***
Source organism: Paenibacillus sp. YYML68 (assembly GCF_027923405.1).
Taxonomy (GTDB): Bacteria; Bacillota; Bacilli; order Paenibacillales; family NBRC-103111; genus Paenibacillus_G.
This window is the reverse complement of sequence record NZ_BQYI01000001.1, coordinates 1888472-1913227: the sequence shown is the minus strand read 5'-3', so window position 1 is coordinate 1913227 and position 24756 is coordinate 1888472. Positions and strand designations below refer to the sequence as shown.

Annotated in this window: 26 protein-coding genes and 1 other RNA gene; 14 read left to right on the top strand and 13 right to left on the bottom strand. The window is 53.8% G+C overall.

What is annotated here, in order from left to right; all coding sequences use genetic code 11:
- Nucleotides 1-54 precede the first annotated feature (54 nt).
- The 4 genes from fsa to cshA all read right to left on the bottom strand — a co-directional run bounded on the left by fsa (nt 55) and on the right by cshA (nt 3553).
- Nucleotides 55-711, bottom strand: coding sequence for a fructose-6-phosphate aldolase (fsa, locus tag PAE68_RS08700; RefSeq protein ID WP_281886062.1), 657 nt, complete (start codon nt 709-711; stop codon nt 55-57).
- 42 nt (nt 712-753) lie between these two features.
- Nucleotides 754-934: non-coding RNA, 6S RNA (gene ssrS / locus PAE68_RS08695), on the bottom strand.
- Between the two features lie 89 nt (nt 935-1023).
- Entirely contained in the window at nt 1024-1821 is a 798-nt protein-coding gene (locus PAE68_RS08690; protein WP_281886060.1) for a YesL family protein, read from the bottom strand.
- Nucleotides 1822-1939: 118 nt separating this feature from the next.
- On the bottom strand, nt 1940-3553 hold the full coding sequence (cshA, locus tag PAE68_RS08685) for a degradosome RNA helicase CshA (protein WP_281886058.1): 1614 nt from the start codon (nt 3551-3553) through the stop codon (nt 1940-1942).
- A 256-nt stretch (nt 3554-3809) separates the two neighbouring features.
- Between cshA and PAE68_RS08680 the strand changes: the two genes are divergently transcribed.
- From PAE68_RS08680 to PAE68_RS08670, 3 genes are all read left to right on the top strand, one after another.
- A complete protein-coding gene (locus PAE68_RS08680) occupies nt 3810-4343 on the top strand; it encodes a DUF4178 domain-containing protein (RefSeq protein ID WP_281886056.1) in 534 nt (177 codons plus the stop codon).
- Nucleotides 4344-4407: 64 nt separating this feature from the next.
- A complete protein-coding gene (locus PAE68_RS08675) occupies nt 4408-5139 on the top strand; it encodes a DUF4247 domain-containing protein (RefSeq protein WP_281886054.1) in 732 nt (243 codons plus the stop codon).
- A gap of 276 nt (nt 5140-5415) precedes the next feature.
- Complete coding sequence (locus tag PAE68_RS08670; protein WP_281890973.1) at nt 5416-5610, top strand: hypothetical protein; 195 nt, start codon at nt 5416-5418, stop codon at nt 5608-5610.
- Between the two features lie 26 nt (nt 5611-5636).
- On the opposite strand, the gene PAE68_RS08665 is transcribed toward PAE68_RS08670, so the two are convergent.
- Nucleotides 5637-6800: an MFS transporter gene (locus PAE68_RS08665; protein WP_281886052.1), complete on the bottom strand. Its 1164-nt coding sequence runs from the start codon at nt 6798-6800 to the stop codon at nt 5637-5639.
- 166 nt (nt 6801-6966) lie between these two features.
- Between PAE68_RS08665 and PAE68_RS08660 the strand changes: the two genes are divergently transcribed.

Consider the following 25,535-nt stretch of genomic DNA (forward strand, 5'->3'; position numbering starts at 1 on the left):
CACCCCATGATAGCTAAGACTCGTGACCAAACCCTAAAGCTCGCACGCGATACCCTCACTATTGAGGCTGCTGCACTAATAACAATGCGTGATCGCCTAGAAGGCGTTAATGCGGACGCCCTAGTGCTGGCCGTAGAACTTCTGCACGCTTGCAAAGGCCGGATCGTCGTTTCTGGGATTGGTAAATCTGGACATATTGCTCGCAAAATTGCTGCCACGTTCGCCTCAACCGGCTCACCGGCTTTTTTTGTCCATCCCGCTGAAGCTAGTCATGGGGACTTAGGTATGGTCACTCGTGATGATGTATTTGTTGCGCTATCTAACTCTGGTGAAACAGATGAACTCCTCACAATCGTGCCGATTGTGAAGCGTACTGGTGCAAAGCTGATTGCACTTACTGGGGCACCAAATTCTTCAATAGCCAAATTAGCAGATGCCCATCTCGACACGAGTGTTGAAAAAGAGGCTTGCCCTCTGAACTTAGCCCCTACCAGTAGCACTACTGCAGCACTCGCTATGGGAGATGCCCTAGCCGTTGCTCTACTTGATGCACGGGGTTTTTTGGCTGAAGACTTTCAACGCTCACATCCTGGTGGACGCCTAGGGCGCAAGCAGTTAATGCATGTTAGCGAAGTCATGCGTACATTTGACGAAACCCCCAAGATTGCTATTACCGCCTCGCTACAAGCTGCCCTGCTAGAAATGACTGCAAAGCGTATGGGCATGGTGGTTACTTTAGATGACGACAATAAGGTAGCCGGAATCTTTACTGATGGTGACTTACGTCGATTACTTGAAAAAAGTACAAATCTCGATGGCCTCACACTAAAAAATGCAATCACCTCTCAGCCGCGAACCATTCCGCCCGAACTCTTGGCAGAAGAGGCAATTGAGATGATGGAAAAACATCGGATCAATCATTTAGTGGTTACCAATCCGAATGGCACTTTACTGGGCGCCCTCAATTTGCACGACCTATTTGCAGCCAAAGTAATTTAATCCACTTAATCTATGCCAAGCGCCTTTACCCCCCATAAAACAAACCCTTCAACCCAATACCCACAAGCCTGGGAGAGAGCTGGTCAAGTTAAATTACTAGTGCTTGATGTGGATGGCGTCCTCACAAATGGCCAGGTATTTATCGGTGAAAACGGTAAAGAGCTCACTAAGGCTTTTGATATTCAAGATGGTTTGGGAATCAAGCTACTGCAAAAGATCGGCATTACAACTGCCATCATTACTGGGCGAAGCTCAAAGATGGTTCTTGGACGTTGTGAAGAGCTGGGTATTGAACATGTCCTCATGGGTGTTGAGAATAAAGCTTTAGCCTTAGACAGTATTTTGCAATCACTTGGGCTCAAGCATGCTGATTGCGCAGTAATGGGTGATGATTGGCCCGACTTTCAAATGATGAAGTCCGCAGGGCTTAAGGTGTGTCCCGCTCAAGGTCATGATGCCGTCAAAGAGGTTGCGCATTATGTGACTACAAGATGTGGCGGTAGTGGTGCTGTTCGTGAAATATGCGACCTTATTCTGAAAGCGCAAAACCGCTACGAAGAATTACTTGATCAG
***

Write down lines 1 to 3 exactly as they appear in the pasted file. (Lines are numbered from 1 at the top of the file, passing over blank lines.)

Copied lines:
Source organism: Paenibacillus sp. YYML68 (assembly GCF_027923405.1).
Taxonomy (GTDB): Bacteria; Bacillota; Bacilli; order Paenibacillales; family NBRC-103111; genus Paenibacillus_G.
This window is the reverse complement of sequence record NZ_BQYI01000001.1, coordinates 1888472-1913227: the sequence shown is the minus strand read 5'-3', so window position 1 is coordinate 1913227 and position 24756 is coordinate 1888472. Positions and strand designations below refer to the sequence as shown.